Bottling the smell of happiness to help treat depression
It may sound like something out of a fantasy movie, but scientists hope to be able to bottle the smell of happiness so it can be used to help people with phobias or depression.
Our bodies produce different scents when we feel happy or afraid. These so-called chemosignals—which are in fact odourless—are believed to trigger happiness or fear in others. It is one of the ways smell impacts people’s social interactions.
“It’s like an emotional contagion. If I feel fear, my body odour will be smelt by people around me and they may start to feel fear themselves, unconsciously,” said Enzo Pasquale Scilingo, a professor at the Department of Information Engineering at the University of Pisa, Italy.
Similarly, the smell of happiness can inspire a positive state in other people, says Prof. Scilingo.
“If we had a spray of happiness … If we can find some odour which can induce a happy state—or a general positive state—I think we can help many, many people,” Prof. Scilingo said.
He hopes scientists can produce one within a few years. This could be particularly important in the aftermath of the COVID-19 pandemic, with cases of depression rising especially among young people.
“I don’t want to say having this spray will (cure) people, but I think it’s a very beautiful contribution,” Prof. Scilingo said.
He is coordinating a project called POTION which is researching these chemosignals. The researchers use videos to induce fear or happiness in people, and then collect their sweat to analyse which chemical compounds are released with each emotion.
“The next step is to synthesise the odours and … investigate how they induce emotions in others,” said Prof. Scilingo.
Eventually, fear odours and people’s responses to them could be used to help psychiatrists understand more about different aspects of phobias and depression. And happiness odours could be used to help in treatment.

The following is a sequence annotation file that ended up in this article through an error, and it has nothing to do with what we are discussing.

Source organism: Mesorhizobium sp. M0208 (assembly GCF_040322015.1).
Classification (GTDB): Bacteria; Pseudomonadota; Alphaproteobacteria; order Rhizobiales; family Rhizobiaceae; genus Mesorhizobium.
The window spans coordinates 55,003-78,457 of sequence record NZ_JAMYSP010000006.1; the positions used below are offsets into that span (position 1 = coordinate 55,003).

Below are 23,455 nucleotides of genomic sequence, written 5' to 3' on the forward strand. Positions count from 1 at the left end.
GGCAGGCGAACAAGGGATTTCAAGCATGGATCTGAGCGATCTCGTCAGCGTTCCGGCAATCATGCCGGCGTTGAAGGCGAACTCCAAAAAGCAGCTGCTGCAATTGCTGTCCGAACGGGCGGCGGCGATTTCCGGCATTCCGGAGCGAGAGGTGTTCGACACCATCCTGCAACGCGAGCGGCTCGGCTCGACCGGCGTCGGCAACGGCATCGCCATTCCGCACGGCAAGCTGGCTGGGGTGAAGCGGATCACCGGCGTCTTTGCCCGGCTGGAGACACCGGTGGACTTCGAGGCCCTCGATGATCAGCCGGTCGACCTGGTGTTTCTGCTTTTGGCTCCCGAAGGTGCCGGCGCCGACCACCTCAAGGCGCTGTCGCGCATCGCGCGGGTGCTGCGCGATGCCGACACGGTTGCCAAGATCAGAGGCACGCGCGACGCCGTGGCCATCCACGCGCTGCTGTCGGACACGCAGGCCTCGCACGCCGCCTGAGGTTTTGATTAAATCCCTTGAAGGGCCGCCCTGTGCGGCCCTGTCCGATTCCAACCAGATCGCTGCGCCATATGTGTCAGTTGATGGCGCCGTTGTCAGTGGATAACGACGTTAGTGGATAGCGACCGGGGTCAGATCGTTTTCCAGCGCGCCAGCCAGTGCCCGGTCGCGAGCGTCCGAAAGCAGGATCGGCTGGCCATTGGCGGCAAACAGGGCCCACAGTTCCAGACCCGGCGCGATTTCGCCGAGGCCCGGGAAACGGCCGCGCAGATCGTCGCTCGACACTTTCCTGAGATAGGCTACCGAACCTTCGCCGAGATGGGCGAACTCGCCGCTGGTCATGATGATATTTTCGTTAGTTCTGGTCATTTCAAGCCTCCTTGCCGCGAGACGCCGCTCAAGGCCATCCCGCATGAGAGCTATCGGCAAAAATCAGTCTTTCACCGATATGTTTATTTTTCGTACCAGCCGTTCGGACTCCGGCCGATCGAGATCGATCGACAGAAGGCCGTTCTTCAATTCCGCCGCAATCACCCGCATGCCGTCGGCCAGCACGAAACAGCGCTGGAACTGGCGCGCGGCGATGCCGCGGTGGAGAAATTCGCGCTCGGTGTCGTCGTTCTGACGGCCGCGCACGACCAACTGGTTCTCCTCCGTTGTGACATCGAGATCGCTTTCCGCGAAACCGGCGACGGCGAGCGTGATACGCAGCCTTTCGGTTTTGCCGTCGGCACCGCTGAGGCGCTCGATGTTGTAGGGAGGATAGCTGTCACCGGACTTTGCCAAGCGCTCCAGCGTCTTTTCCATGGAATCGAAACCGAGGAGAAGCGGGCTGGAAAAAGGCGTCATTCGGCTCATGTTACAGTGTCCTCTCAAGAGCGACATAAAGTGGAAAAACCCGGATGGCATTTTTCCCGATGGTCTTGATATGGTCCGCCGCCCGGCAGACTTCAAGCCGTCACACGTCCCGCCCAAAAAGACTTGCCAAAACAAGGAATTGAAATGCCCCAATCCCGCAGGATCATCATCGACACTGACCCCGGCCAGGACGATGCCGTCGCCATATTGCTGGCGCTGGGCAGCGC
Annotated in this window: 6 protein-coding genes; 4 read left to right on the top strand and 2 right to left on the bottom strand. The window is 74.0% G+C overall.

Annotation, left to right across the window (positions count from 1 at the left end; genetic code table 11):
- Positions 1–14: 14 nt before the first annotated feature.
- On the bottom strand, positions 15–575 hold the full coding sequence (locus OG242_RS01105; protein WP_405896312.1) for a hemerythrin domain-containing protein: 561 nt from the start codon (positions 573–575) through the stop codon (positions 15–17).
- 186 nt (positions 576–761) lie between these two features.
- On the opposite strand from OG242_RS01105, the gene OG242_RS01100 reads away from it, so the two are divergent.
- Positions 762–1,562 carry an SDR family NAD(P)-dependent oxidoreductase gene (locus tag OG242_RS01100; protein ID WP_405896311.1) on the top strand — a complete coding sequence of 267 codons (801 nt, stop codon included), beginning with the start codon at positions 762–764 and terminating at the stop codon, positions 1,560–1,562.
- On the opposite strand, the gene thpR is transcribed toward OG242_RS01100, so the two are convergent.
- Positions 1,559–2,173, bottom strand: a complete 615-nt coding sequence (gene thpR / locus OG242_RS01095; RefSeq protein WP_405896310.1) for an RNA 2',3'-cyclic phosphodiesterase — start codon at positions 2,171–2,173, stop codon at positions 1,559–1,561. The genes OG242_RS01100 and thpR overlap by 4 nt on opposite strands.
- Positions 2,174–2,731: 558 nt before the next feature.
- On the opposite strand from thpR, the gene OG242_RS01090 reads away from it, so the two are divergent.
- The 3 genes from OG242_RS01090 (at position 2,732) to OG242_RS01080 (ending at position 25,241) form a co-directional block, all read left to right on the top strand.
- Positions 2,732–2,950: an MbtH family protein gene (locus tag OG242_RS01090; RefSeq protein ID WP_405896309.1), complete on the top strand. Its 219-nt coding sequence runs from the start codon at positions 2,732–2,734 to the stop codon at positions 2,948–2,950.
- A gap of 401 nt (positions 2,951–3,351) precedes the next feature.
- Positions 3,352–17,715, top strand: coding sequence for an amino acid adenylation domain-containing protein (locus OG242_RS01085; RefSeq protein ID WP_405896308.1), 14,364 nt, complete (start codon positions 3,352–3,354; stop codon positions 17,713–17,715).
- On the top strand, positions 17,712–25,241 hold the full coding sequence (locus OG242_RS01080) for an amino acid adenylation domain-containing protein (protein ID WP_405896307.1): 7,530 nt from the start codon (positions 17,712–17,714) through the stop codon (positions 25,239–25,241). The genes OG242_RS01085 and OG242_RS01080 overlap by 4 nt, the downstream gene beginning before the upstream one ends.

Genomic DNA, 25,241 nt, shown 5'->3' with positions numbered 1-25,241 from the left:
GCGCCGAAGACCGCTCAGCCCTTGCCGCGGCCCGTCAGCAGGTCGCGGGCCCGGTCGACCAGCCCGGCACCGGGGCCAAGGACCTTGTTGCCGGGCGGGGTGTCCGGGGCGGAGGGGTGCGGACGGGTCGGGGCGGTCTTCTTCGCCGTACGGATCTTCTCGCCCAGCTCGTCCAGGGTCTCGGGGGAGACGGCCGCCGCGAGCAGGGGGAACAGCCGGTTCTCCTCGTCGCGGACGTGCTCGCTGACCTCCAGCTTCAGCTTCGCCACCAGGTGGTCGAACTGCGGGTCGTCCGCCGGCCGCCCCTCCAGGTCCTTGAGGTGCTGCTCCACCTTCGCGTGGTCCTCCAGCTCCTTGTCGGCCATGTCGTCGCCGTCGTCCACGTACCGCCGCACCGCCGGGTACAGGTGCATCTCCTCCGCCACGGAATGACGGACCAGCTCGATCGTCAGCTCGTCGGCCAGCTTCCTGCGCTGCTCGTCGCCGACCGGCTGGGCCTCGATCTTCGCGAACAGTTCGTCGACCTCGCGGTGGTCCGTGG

“If we can use the odour of happiness in addition to the usual treatment for phobias or depression, we (could) increase the efficacy of the therapy,” said Prof. Scilingo.
The POTION researchers are also investigating how odours impact people’s social interactions, and sense of inclusion or exclusion from others.
Previous research has found that a person’s emotional state can influence how they respond to other people—and how others respond to them, Prof. Scilingo says. Someone feeling fear is less likely to approach or trust people, and others are likely to be wary of them. And the reverse is true for happiness—the happier someone is, the more likely they are both to trust others and to attract them, says Prof. Scilingo.
In mammals, the sense of smell is uniquely linked to the part of the brain associated with emotions and the creation of memories, says Dr. Lisa Roux, researcher at the Interdisciplinary Institute for Neuroscience in France.
Smell is important for recognition between people. A mother can recognise the smell of her child, for example, and this may be an important part of bonding, she said.
“We humans use our sense of smell more than we think. It’s more unconscious, and a little bit taboo—we are not very comfortable with it—but there is more and more evidence that smell is important in social behaviours,” said Dr. Roux.